1 lb chicken hearts
1 lb sliced mushrooms (your choice)
¼ cup olive oil
Dried peperoncini to taste
Salt and black pepper to taste
Wash, dry and season the chicken hearts with salt and black pepper. Sear them in oil in a very hot pan and remove. Sauté sliced mushrooms in the remaining fat & oil. When done return the chicken hearts. Break up 3 or 4 dried peperoncini into the pan stir and serve when the peppers soften.
Roasted Beefsteak Sirloin with Blood and Butter Sauce
Adapted from Chef Waldy Malouf’s beefsteak recipe at the (now closed) Beacon Restaurant.
Throwing a “Beefsteak” is an old New York City tradition. It was a night of beef, beer and cigars with no vegetables or silverware.
For more on the beefsteak tradition see: ALL YOU CAN HOLD FOR FIVE BUCKS, written by Joseph Mitchell and originally printed in The New Yorker Magazine, 1939
1 whole boneless sirloin, approximately 8 pounds; ask your butcher for a No. 180 strip loin (pretty expensive)
2 onions, chopped
2 cups beef broth
8 ounces (2 sticks) butter
1/2 cup Worcestershire sauce
Sliced white bread
Preheat oven to 400 degrees. Season sirloin heavily with S&P. Place in a roasting pan, fat side down and roast for 30 minutes. Turn meat over, fat side up, and add onions to pan beside meat. Roast another 30 minutes.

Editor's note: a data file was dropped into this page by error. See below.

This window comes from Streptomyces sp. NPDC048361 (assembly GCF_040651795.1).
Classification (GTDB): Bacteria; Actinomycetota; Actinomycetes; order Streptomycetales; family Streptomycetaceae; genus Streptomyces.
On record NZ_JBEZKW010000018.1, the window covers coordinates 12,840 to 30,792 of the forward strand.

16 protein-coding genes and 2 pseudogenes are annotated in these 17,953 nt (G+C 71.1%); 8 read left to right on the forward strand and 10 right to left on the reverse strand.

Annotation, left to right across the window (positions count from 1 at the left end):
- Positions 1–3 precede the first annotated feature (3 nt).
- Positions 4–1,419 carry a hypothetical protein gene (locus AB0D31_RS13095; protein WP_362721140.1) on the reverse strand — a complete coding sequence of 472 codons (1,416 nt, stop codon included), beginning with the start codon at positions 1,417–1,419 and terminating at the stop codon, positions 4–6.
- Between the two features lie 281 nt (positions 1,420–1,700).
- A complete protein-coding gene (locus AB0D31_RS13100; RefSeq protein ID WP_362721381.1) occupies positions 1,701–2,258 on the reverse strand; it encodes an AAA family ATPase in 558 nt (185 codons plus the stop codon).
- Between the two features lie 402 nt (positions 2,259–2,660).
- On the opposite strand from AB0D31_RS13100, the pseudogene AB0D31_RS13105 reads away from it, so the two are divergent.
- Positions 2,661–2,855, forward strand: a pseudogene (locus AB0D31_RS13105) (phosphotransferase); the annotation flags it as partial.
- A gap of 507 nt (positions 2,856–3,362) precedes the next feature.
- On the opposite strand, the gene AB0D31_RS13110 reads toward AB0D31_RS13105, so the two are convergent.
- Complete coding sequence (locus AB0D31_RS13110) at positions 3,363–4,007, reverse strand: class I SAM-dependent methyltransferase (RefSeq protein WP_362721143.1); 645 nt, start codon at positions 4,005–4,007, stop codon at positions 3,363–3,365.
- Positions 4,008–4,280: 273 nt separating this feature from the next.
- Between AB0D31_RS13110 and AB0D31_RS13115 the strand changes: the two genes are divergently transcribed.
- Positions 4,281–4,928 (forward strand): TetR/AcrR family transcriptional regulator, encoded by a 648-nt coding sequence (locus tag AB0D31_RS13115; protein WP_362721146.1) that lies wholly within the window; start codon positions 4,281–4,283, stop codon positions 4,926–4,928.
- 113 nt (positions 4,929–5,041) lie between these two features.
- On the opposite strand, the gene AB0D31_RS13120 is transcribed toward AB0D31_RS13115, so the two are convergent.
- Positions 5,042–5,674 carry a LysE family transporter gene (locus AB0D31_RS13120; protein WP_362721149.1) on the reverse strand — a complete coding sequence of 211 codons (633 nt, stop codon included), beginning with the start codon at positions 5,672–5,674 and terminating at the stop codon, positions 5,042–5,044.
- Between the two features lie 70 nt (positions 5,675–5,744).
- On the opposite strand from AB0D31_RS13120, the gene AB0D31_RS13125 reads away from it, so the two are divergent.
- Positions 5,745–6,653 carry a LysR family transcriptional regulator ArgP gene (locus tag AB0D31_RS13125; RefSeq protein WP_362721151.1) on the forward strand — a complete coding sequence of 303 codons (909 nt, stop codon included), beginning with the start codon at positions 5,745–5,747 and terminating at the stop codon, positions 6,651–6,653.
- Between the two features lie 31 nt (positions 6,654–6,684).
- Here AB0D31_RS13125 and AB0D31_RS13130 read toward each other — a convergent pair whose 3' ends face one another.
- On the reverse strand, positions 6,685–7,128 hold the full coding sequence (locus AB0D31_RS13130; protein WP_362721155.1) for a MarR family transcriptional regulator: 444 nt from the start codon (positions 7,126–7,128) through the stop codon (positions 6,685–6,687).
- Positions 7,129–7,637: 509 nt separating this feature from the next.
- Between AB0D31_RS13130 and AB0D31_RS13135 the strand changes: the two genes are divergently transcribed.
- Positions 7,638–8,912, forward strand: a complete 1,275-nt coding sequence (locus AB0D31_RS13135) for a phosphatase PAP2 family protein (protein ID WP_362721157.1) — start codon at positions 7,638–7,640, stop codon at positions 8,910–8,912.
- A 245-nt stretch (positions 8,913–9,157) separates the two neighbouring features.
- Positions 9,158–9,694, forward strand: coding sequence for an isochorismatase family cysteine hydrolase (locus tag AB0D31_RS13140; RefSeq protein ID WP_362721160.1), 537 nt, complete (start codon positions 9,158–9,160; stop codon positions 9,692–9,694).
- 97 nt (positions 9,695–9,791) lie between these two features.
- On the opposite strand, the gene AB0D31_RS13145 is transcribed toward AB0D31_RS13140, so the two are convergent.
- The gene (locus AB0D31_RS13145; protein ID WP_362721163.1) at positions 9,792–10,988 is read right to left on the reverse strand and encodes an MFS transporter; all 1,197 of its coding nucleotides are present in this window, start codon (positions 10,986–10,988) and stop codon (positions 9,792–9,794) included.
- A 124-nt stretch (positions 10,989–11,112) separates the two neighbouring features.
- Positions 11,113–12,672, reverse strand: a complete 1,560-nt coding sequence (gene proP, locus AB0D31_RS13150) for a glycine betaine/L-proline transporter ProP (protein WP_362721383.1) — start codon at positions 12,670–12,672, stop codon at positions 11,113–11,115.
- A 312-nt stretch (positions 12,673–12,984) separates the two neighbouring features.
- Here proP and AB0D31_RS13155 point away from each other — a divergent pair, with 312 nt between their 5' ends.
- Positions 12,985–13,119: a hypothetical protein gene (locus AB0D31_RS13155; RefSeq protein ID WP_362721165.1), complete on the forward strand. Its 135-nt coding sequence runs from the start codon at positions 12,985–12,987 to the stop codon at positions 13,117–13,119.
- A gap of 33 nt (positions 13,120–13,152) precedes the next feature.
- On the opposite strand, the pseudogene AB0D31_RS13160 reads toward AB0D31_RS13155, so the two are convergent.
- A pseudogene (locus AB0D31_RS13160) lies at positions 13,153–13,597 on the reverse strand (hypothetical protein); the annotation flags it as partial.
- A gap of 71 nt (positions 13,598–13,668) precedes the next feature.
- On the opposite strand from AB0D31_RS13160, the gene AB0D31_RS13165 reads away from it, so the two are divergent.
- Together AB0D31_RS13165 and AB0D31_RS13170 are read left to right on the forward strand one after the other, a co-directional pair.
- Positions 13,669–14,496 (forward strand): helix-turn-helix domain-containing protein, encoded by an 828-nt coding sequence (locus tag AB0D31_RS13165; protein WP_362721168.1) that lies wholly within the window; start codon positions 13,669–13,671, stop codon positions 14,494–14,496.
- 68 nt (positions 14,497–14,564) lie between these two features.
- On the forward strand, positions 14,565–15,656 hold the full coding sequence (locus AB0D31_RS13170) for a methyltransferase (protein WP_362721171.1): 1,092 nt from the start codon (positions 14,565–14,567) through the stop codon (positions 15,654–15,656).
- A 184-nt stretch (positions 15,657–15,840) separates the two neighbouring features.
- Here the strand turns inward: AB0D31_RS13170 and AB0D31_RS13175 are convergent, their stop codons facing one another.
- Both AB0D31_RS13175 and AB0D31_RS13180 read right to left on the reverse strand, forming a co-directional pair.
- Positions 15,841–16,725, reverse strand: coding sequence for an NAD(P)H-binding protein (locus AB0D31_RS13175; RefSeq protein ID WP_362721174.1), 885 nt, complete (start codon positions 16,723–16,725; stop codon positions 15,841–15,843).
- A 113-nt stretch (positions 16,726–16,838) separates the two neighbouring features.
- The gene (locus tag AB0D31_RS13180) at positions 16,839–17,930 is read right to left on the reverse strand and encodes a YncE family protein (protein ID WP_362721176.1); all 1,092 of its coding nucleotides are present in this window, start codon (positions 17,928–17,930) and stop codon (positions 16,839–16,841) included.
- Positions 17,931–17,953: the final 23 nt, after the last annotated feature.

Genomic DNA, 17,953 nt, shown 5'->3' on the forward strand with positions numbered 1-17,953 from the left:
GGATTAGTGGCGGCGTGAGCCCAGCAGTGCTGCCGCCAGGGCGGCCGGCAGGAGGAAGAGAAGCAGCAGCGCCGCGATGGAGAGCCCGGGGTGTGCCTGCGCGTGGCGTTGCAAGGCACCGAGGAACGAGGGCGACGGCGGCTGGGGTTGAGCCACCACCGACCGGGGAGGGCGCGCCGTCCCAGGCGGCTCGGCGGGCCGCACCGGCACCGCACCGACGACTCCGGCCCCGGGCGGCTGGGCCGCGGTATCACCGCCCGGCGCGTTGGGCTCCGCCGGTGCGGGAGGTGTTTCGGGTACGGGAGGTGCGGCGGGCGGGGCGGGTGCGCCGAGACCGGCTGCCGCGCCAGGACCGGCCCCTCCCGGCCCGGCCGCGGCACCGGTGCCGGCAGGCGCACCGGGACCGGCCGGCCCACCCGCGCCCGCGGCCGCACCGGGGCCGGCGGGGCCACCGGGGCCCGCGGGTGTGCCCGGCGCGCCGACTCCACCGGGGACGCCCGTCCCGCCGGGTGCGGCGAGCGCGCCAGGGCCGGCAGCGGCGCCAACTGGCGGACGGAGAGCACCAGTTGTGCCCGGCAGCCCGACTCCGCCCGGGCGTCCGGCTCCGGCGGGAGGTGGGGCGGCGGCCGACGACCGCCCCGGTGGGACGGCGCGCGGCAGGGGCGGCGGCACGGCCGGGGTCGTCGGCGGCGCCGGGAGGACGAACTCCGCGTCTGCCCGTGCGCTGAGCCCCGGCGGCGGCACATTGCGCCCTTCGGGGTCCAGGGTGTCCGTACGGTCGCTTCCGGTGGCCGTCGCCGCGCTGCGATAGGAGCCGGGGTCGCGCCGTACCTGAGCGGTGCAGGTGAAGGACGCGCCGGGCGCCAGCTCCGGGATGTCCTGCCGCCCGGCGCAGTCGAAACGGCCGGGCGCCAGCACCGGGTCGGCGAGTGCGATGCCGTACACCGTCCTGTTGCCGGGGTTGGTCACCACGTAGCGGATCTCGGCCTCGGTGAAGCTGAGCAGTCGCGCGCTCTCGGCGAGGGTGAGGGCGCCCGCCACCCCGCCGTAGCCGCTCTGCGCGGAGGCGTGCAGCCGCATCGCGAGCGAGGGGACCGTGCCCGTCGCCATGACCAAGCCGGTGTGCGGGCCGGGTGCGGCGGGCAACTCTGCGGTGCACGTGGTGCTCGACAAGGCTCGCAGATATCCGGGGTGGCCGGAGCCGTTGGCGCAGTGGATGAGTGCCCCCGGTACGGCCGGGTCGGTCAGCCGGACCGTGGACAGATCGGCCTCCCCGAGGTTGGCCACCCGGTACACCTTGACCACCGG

Remove roasting pan from oven. Turn oven off and leave door ajar to cool slightly. Transfer beef to a rimmed platter, leaving onions in pan. Loosely cover beef with foil and return to oven to keep warm. Carefully spoon off about two-thirds of the clear fat in roasting pan (leaving any dark juices beneath) and add beef broth. Place over high heat and boil until reduced by half, about 10 minutes. Add butter, Worcestershire sauce, and any juices that have collected in platter of beef. Return to medium-low heat and simmer for 10 more minutes. Strain sauce into a warmed pitcher or serving bowl.
To serve, slice sirloin into 1 1/2-inch-thick steaks and then cut each steak crosswise into strips 3 to 4 inches long that you will be able to pick up with your hands. Serve sauce very hot. Dip meat into sauce as you eat. You can also serve meat with a stack of white bread.
Capozzelli di Angnelli Yes, it’s a lamb’s head. The padrone would get the loin, legs and chops and the peasants had to make what was left taste good.
1 lamb head, split in half
Salt and black pepper
1 tsp oregano
½ lemon plus more for serving
1 clove garlic, minced
½ cup olive oil
Place room temperature halves on a platter and liberally season with salt and black pepper. Mix ½ tspn each, salt and black pepper with oregano, lemon juice, garlic and oil (save some oil to grease baking pan). Rub halves with marinade and allow to sit at room temperature for one hour.
Roast for 90 minutes in an oven pre-heated to 325o. Starting with cut side up, turn and baste with drippings every ½ hour. At the end of 90 minutes remove it from the oven and turn on the broiler.
Baste and place in broiler, eye side up, about 6 inches from flame for 2 minutes until lightly browned. When done, let it rest for about 5 minutes and serve with lemon wedges.